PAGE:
Turning Point USA Ambassador and Singer Songwriter Alexis Wilkins Talks Making Conservatism Cool

Mar 27, 2023

Live from Music Row, Monday morning on The Tennessee Star Report with Michael Patrick Leahy – broadcast on Nashville’s Talk Radio 98.3 and 1510 WLAC weekdays from 5:00 a.m. to 8:00 a.m. – host Leahy welcomed the new ambassador for Turning Point USA, Nashville singer-songwriter Alexis Wilkins in studio to talk about making conservatism cool.

Leahy: In studio with us, Alexis Wilkins, a rising young star in country music, and also a conservative. Wow! What a combo. You can see her on the web at Alexiswilkins.com. Let’s talk politics here.

Wilkins: Let’s do it.

Leahy: A little birdie told me that you’ve now been named him an ambassador for Turning Point USA.

Wilkins: Yes.

Leahy: So now Turning Point USA has galvanized young conservatives around the country. Charlie Kirk runs it. They’ve been at it for 10 years. Charlie’s an interesting fellow. I think he started this when he was 19 years old or 18. Something like that.  He’s 29 now.

Wilkins: Yes.

Leahy: He got the late Bill Montgomery who’s not with us anymore, but I think back when Charlie first started he was his first donor. I think he got a $3 million contribution from Bill. A lot of people get $3 million and it goes nowhere.

Wilkins: That’s true.

Leahy: Charlie has turned this into a huge enterprise.

Wilkins: Yes. It’s amazing.

Leahy: Frankly, the energy among sort of young conservatives is with Turning Point USA. When I went to the CPAC conference, the Conservative Political Action Conference in Washington, D.C. and I have to say we were all a little bit long in the tooth there. (Chuckles)

Wilkins: Really?

Leahy: There were not a lot of younger people there. It was fine, but the attendance was maybe two-thirds, three-fourths of what it normally is and it was an older crowd.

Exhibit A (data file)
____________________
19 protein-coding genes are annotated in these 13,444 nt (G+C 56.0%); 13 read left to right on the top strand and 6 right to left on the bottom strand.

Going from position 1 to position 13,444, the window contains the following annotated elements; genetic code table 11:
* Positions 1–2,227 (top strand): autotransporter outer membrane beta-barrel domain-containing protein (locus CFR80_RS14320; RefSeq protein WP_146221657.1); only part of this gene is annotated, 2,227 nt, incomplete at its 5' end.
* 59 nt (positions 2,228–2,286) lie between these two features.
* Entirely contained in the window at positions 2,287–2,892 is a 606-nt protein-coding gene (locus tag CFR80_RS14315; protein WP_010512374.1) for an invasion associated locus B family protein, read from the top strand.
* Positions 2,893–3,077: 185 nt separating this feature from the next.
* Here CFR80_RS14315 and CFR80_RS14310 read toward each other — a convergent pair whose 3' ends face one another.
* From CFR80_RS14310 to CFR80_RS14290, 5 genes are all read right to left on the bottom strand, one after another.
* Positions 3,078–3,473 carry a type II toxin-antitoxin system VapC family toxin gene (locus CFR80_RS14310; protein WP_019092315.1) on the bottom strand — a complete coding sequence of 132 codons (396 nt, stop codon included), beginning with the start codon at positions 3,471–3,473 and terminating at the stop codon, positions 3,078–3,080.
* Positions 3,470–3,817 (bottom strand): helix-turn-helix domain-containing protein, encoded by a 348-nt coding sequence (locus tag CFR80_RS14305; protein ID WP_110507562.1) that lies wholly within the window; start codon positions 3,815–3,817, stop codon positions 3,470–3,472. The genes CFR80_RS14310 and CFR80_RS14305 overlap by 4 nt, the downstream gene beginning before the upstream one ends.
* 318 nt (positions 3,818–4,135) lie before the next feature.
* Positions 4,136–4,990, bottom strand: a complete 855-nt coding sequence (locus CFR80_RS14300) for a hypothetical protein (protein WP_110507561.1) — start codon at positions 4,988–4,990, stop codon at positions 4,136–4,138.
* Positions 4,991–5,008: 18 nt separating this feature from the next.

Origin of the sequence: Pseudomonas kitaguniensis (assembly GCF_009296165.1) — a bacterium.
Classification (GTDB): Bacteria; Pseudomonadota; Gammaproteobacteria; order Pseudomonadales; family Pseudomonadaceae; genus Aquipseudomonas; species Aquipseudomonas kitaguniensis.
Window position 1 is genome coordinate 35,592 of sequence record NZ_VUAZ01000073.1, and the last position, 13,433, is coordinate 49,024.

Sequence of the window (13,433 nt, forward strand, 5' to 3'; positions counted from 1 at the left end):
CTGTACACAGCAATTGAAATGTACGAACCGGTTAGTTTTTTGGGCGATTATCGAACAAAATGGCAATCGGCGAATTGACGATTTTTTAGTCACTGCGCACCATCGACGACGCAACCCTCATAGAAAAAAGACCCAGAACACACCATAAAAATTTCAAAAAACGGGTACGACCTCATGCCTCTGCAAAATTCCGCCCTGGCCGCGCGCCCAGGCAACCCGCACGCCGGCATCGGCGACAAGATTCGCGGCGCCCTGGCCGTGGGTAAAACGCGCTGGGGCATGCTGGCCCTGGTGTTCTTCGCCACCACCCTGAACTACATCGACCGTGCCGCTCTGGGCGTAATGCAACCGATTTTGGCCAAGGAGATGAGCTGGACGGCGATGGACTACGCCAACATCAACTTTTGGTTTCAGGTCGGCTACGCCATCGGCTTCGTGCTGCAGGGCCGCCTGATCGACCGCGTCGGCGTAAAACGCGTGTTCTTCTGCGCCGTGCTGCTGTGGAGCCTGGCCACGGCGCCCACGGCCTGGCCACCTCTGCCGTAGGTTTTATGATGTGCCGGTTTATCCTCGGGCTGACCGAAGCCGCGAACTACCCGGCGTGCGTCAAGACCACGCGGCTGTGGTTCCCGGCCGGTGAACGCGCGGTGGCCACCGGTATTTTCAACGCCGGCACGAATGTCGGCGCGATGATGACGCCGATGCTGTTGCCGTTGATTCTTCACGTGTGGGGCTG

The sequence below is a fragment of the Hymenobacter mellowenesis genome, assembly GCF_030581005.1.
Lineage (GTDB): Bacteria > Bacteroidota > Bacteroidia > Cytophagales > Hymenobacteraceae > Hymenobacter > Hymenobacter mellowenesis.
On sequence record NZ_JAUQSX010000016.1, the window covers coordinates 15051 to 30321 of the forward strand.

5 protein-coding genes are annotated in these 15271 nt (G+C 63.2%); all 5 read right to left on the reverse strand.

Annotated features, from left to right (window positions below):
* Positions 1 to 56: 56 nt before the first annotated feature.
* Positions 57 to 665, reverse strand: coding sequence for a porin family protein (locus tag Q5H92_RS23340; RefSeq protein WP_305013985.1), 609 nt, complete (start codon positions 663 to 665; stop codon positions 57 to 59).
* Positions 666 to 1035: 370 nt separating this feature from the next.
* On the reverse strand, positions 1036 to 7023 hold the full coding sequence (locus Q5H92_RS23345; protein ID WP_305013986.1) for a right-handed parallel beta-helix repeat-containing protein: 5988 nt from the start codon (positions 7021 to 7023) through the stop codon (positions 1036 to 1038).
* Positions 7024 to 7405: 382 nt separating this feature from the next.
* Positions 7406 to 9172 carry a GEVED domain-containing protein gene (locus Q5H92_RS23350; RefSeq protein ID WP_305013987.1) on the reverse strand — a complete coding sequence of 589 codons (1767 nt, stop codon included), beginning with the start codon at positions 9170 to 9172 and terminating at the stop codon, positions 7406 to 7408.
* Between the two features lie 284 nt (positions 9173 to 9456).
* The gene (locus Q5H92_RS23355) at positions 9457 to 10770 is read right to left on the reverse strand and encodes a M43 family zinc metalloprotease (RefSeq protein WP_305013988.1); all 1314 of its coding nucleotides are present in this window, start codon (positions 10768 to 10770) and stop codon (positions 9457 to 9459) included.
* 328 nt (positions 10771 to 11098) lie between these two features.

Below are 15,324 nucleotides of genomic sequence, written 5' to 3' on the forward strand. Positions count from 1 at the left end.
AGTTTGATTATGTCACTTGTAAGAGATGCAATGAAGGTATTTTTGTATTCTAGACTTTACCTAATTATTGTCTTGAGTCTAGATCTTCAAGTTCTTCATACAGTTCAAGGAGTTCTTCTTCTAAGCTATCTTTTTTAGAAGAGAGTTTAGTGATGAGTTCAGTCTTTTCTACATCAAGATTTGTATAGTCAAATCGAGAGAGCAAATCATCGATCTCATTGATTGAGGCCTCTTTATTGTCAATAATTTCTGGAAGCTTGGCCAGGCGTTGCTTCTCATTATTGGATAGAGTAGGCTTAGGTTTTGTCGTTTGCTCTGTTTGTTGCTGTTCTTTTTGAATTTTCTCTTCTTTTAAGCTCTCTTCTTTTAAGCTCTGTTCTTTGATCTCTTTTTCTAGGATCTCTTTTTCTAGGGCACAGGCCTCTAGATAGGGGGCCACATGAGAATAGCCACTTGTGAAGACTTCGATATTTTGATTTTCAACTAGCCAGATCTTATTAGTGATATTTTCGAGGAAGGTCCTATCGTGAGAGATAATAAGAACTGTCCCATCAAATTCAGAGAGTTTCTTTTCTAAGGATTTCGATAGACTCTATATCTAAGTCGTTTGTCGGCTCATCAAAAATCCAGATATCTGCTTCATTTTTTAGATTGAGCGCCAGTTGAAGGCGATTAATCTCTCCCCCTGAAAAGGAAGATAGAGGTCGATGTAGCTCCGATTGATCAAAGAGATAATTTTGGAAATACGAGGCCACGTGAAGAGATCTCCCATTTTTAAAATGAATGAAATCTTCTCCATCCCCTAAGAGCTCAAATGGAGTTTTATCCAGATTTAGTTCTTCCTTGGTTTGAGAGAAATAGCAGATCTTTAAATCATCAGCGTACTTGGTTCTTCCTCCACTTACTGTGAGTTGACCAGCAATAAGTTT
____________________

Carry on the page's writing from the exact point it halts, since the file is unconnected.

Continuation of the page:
Wilkins: Interesting.

Leahy: Let’s just say, there were a lot of people there older than me. (Laughs) So it was an older crowd. But tell us how you got involved in Turning Point USA. And now you’ve just been named a Turning Point USA Ambassador, right?

Wilkins: Yes. So it’s interesting because I was in college during the 2016 election and everything leading up to it. As I said, I was in business and political science and so for me, I originally looked at Turning Point as my resource for patriotic values in college and kind of made it through that.

And so watching Turning Point from its earlier years and its inception to where it is now, and now being involved on a more ambassador level. I’m really excited to promote those values and speak on their talking points and just be a part of it.

Leahy: As an ambassador, like they’ll say, hey, here are these events we’d like you to go to, right? Yeah. And then you go to there’s one in Texas coming up that they’ve asked you to go to. And so you go to these events. Do you speak only? Do you play your music? What do you do?

Wilkins: I think we’re still working out the details. I’m happy to be a part of whatever capacity they need me to spread their message. And whether that’s music or speaking I’m happy to be here.

Leahy: In September in Phoenix, there was something called America Fest.

Wilkins: Yes, I went to America Fest.

Leahy: That was pretty rowdy from what I could tell. Lots of energy there.

Wilkins: Lots of energy.

Leahy: And now you performed there, didn’t you?

Wilkins: I went as a guest and as an influencer guest and did media and got to experience it.

Leahy: But you didn’t perform at that event?

Wilkins: I did not sing.

Leahy: They do have entertainment at these various venues. Charlie, listen to me, Charlie, Kirk. She’s gotta perform next time. Next America Fest, get Alexis Wilkins as your headliner.